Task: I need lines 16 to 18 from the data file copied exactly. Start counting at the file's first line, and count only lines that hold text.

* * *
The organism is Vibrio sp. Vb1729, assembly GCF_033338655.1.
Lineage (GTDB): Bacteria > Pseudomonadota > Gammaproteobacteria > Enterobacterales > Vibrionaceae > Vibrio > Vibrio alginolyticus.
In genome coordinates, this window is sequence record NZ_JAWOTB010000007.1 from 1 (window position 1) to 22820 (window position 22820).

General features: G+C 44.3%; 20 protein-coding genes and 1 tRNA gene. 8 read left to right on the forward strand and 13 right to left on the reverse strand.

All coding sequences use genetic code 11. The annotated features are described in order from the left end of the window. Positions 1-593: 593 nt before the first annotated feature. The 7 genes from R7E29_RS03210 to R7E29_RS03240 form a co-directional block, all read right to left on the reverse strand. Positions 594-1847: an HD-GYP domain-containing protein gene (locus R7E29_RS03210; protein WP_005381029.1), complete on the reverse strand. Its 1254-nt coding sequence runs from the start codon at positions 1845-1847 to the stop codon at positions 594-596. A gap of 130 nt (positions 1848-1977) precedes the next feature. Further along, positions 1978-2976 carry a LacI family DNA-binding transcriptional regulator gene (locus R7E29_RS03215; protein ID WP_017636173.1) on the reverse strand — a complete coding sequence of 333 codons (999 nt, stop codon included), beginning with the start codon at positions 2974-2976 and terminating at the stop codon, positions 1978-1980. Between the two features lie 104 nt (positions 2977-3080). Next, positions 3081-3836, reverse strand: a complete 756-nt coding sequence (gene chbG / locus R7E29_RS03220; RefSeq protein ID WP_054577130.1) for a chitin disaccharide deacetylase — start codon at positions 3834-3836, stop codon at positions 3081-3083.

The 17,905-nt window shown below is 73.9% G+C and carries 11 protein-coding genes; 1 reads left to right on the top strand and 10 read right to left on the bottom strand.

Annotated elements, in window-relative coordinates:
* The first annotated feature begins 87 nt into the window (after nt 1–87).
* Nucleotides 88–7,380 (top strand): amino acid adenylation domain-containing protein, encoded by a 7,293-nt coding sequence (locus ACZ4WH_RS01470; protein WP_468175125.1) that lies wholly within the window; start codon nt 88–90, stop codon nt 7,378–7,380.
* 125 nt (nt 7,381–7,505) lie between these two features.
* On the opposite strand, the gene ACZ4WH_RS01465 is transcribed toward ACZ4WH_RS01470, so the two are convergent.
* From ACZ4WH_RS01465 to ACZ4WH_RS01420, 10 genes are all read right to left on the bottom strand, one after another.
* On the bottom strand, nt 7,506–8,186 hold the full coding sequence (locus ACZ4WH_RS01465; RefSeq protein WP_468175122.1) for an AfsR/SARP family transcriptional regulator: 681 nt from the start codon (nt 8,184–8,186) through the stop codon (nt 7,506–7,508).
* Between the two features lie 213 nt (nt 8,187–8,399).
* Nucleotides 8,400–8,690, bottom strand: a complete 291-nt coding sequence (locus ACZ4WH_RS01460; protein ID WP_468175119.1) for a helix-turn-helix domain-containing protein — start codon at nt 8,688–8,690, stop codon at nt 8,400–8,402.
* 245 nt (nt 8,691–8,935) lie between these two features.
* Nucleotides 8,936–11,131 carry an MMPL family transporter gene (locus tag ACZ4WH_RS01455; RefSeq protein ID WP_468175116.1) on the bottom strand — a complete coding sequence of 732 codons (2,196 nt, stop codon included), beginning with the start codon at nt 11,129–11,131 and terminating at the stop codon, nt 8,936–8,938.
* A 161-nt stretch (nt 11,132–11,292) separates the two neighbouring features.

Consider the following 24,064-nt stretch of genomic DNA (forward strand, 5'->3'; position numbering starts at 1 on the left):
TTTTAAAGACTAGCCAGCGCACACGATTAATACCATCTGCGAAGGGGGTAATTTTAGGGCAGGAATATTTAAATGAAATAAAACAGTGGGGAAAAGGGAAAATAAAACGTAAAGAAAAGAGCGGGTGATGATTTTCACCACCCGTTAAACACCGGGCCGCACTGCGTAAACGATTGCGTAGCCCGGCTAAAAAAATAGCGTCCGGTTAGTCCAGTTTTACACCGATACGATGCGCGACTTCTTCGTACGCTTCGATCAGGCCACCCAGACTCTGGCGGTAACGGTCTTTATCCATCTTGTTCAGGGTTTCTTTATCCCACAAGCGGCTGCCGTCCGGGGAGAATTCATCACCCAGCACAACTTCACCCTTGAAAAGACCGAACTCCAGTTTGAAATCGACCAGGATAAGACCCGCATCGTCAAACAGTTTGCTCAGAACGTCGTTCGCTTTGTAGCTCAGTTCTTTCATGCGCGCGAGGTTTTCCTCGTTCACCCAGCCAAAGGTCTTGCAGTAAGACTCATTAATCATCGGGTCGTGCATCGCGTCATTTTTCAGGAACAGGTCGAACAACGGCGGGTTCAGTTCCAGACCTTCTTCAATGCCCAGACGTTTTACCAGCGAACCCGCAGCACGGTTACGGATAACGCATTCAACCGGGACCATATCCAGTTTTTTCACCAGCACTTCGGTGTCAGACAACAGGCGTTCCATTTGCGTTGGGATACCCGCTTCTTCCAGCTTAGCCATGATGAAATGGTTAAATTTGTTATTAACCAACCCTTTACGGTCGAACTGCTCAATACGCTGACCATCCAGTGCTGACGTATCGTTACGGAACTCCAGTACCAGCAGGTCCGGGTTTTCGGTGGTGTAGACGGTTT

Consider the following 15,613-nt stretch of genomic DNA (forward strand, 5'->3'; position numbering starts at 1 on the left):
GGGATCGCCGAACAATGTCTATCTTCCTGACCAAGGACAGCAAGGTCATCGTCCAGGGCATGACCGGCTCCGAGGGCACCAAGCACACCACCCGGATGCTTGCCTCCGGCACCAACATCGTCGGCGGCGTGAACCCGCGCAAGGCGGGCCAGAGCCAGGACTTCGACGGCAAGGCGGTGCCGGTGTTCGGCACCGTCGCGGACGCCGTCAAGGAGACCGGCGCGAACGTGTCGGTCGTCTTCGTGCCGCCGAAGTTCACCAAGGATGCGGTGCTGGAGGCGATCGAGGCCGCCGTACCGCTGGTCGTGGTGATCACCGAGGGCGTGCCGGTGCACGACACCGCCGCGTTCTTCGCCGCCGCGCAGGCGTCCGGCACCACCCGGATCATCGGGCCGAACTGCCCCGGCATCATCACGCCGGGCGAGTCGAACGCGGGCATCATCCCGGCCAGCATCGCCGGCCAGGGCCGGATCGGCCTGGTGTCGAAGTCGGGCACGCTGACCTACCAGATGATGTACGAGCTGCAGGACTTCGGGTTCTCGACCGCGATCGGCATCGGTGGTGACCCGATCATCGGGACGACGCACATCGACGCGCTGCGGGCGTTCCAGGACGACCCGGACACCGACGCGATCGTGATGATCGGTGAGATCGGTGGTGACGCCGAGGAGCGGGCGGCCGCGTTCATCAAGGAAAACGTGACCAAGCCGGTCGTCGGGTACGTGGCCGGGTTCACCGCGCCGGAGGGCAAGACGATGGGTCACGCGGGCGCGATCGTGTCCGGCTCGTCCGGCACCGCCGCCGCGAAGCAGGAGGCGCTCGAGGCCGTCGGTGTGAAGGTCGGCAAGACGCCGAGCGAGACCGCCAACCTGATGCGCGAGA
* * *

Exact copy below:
* 245 nt (nt 8,691–8,935) lie between these two features.
* Nucleotides 8,936–11,131 carry an MMPL family transporter gene (locus tag ACZ4WH_RS01455; RefSeq protein ID WP_468175116.1) on the bottom strand — a complete coding sequence of 732 codons (2,196 nt, stop codon included), beginning with the start codon at nt 11,129–11,131 and terminating at the stop codon, nt 8,936–8,938.
* A 161-nt stretch (nt 11,132–11,292) separates the two neighbouring features.